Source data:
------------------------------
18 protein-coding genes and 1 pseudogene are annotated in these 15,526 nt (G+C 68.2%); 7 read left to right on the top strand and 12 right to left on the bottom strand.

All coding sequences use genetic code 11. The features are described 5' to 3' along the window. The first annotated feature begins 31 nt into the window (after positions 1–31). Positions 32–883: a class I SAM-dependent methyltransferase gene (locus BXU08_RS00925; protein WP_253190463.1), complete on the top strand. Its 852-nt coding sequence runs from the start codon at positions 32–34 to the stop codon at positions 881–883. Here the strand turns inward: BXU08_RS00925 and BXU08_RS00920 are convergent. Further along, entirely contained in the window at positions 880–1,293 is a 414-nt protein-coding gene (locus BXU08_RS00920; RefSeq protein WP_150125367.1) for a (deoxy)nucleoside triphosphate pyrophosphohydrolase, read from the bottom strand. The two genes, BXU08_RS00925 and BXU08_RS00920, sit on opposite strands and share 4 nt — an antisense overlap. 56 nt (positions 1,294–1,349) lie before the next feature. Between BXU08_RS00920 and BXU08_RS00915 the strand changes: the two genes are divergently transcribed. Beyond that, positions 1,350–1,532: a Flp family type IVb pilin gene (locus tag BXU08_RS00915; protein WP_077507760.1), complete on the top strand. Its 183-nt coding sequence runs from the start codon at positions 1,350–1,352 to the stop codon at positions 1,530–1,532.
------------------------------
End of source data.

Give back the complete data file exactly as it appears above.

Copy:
18 protein-coding genes and 1 pseudogene are annotated in these 15,526 nt (G+C 68.2%); 7 read left to right on the top strand and 12 right to left on the bottom strand.

All coding sequences use genetic code 11. The features are described 5' to 3' along the window. The first annotated feature begins 31 nt into the window (after positions 1–31). Positions 32–883: a class I SAM-dependent methyltransferase gene (locus BXU08_RS00925; protein WP_253190463.1), complete on the top strand. Its 852-nt coding sequence runs from the start codon at positions 32–34 to the stop codon at positions 881–883. Here the strand turns inward: BXU08_RS00925 and BXU08_RS00920 are convergent. Further along, entirely contained in the window at positions 880–1,293 is a 414-nt protein-coding gene (locus BXU08_RS00920; RefSeq protein WP_150125367.1) for a (deoxy)nucleoside triphosphate pyrophosphohydrolase, read from the bottom strand. The two genes, BXU08_RS00925 and BXU08_RS00920, sit on opposite strands and share 4 nt — an antisense overlap. 56 nt (positions 1,294–1,349) lie before the next feature. Between BXU08_RS00920 and BXU08_RS00915 the strand changes: the two genes are divergently transcribed. Beyond that, positions 1,350–1,532: a Flp family type IVb pilin gene (locus tag BXU08_RS00915; protein WP_077507760.1), complete on the top strand. Its 183-nt coding sequence runs from the start codon at positions 1,350–1,352 to the stop codon at positions 1,530–1,532.